The surface problem is well stated by James Bovard’s commentary:
Many “tea party” activists staunchly oppose big government, except when it is warring, wiretapping, or waterboarding. A movement that started out denouncing government power apparently has no beef with some of the worst abuses of modern times….
Many of the attendees seemed to hate liberals far more than they loved liberty. A CBS/New York Times poll conducted in April showed that two-thirds of tea party members have a favorable opinion of Sarah Palin, and 57 percent have a favorable opinion of George W. Bush. Denouncing big government while approving of President Bush is like denouncing immodesty while sunning oneself on a nude beach. After all, it was Bush who championed the prescription drug benefit for seniors that adds $7 trillion to Washington’s unfunded liabilities…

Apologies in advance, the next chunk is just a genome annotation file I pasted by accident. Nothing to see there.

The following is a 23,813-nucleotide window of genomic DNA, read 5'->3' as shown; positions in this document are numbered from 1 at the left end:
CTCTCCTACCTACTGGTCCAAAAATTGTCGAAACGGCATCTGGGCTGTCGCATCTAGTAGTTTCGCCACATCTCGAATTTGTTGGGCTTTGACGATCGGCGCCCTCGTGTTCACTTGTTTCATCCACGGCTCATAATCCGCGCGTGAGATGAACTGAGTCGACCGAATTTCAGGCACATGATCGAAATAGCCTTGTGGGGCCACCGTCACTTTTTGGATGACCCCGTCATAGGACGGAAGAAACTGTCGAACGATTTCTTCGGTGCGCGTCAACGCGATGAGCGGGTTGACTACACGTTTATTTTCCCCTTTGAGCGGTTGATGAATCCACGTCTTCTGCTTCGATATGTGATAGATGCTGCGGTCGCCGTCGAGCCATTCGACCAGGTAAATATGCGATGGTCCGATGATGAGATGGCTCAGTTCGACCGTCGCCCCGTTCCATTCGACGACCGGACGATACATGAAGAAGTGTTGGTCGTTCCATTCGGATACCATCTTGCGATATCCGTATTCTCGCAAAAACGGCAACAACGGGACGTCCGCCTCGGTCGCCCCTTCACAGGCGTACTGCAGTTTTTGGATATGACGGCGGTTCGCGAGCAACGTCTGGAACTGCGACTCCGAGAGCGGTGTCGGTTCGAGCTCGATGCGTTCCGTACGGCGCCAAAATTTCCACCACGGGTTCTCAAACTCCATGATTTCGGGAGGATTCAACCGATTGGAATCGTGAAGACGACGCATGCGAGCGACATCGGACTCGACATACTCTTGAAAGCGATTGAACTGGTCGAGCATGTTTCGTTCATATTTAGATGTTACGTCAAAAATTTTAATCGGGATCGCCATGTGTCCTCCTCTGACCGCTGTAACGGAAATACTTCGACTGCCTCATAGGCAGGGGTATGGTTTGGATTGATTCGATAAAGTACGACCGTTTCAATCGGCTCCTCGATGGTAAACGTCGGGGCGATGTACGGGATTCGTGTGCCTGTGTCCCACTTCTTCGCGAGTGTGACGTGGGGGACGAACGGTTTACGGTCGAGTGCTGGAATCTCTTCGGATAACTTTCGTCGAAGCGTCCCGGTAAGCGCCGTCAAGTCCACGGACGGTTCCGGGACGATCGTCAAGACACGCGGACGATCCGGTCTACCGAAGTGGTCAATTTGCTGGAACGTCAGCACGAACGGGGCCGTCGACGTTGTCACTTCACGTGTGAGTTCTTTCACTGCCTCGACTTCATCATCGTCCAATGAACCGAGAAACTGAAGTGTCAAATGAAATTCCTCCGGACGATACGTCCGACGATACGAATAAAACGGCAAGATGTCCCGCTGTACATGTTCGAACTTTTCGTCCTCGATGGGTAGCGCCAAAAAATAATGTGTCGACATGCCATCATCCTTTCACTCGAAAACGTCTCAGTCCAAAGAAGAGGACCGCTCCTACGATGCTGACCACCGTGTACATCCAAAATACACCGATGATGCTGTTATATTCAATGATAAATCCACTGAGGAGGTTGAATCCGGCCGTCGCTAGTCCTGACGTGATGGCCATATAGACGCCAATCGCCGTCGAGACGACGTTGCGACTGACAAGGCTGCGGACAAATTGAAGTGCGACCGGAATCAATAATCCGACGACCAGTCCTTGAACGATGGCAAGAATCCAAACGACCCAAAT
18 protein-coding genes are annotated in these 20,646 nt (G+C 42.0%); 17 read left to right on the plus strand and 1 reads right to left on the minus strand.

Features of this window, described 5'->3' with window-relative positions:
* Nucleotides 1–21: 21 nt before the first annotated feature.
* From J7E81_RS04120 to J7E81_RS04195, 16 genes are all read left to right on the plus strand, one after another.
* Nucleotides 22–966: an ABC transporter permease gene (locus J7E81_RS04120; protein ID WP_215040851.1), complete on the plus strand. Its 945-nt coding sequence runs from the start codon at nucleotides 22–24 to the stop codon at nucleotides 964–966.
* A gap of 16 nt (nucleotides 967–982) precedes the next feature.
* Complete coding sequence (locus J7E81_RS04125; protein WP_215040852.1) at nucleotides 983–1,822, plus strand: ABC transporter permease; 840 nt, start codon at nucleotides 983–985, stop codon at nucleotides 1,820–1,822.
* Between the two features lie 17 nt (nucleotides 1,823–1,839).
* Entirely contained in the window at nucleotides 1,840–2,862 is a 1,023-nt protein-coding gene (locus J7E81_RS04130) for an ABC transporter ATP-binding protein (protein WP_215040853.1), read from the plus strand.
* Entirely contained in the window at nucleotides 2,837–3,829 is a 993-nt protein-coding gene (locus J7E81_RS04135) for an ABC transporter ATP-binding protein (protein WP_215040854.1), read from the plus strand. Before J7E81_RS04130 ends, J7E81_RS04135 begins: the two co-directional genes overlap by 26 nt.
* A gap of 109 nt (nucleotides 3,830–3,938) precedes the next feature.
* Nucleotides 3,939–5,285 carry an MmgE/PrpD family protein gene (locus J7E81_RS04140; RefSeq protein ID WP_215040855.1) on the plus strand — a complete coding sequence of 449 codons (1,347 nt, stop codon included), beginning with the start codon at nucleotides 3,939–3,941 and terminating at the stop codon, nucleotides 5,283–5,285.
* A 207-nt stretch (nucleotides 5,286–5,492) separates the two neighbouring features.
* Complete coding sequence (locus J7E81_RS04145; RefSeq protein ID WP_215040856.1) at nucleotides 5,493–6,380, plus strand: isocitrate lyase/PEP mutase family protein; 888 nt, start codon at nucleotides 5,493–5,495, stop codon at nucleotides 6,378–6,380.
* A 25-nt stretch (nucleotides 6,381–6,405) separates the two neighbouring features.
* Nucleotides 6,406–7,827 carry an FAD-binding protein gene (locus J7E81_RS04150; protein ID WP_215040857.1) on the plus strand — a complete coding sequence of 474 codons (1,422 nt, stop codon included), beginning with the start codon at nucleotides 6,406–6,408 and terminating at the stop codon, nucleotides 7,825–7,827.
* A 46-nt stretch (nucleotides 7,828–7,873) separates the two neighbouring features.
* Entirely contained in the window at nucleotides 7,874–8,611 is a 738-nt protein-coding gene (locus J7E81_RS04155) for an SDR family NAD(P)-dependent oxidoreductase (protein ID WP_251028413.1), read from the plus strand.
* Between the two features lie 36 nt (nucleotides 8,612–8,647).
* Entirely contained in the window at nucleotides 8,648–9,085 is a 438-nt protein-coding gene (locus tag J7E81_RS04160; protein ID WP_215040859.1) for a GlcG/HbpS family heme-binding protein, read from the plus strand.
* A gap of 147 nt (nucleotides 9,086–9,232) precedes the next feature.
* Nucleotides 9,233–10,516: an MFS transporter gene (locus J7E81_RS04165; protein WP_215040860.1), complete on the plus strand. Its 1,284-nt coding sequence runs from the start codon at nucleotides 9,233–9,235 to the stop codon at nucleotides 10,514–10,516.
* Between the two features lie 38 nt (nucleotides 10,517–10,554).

America needs real champions of freedom – not poorly informed Republican accomplices. Either tea partyers should become more principled or they should ditch their Gadsden flags and wear T-shirts of the lobbying group that organizes the rally they attend.
The deeper problem is the infection of conservative politics with the typical leftist-romantic tendency to substitute feeling for thought. If you’re mad about something, demand that Something Must Be Done — an attitude that is more likely to feed Big Government (because they are the obvious go-to people for Doing Something) than to shrink it.
The blame doesn’t lie so much with the rank-and-file protesters. They’re too busy making a living with what they have left after taxes to think their grievances all the way through to the root cases. The people I do blame are leaders who pander, smoothing over the contradiction between “I Don’t Like Big Government” and “There Outta Be A Law” and not summoning the backbone to tell anybody things they don’t want to hear.